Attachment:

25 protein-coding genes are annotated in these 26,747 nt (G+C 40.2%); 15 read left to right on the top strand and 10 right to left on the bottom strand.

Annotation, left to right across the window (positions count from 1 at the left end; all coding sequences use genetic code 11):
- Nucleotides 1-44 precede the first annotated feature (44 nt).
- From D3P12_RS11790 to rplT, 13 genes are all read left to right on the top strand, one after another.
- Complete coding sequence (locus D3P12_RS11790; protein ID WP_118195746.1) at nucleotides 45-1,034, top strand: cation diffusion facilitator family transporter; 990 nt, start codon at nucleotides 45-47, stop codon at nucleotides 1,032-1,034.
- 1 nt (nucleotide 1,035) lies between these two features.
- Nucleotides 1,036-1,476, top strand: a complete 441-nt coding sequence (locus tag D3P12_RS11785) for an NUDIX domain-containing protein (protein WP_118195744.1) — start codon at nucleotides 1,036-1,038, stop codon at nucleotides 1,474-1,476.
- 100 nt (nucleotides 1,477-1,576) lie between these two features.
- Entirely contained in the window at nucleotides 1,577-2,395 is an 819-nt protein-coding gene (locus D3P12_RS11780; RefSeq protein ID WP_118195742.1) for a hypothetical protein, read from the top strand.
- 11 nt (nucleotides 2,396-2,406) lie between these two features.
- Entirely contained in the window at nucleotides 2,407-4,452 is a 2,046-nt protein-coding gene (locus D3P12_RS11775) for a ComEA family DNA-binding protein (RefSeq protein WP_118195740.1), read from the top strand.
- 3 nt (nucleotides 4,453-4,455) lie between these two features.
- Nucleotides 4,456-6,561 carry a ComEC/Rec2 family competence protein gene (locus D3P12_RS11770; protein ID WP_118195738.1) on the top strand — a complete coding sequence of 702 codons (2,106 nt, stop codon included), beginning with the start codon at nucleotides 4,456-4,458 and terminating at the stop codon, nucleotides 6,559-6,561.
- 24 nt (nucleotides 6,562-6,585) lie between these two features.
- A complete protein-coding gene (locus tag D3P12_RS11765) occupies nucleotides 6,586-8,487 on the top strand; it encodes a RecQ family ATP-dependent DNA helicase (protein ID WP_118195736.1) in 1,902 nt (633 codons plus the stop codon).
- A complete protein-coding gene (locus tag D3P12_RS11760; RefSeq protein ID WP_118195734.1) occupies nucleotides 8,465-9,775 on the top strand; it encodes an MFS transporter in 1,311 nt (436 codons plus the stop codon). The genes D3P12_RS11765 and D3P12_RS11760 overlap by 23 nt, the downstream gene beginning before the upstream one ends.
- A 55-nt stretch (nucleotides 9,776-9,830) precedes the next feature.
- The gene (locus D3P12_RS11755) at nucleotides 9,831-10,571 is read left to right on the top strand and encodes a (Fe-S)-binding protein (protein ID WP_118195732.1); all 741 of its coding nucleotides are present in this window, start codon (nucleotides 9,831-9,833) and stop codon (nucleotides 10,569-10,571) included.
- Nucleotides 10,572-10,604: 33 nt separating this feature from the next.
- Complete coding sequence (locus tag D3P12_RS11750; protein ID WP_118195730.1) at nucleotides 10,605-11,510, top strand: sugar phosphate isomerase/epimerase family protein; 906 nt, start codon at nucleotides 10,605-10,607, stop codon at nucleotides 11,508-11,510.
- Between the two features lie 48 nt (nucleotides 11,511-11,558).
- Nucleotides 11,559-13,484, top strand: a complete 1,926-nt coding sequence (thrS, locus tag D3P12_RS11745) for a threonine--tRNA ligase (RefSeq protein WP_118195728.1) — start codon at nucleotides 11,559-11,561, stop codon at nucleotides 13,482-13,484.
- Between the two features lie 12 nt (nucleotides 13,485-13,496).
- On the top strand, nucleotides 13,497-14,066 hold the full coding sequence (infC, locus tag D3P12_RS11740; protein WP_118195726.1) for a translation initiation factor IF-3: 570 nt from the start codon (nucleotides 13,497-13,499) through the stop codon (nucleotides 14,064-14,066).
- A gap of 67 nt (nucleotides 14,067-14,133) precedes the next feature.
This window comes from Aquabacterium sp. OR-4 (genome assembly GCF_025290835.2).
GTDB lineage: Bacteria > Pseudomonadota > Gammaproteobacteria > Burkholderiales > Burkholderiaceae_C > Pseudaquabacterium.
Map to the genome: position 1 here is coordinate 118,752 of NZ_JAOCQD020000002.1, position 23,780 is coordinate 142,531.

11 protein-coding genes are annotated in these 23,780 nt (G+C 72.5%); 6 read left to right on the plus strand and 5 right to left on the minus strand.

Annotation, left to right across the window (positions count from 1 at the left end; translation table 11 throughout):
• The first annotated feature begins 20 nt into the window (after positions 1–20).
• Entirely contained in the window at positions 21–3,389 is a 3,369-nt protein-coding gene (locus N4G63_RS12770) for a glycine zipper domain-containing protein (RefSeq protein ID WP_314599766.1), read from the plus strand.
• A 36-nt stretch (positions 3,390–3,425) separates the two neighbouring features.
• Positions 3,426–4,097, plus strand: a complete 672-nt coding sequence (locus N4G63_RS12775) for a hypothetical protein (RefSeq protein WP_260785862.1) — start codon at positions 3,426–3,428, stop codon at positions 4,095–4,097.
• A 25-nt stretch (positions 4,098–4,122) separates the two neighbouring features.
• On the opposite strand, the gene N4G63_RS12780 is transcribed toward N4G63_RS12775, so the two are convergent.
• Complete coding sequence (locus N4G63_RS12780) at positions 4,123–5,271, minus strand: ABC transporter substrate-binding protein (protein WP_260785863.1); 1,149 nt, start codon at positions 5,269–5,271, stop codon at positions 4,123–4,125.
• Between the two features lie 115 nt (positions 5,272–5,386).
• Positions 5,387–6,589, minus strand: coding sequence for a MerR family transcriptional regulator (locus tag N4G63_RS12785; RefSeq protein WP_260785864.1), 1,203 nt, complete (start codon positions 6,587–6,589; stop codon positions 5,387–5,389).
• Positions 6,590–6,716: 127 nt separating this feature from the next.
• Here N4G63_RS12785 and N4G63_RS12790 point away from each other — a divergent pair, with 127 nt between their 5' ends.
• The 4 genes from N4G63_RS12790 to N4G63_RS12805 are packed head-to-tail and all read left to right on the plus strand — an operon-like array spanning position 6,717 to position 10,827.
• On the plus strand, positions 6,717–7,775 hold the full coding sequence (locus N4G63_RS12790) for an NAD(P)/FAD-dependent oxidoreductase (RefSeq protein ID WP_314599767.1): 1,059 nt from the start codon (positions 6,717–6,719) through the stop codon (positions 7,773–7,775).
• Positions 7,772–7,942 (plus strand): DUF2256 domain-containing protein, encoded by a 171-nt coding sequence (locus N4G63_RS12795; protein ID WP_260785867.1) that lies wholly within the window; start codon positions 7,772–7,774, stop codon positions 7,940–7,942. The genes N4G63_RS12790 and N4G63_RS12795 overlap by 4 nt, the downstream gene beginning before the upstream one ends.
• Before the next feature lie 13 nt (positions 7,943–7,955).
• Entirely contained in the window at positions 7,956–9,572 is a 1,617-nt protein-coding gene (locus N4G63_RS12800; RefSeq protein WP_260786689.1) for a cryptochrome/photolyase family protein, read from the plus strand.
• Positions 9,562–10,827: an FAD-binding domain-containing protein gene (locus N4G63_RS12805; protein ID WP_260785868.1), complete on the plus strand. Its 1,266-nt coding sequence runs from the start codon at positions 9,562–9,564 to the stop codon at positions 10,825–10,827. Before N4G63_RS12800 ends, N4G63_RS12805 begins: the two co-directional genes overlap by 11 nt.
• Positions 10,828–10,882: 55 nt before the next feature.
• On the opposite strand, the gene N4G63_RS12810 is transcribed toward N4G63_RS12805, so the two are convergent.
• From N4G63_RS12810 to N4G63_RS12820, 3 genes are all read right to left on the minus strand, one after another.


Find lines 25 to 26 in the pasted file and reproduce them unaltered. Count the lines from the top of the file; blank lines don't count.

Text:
- A gap of 67 nt (nucleotides 14,067-14,133) precedes the next feature.
This window comes from Aquabacterium sp. OR-4 (genome assembly GCF_025290835.2).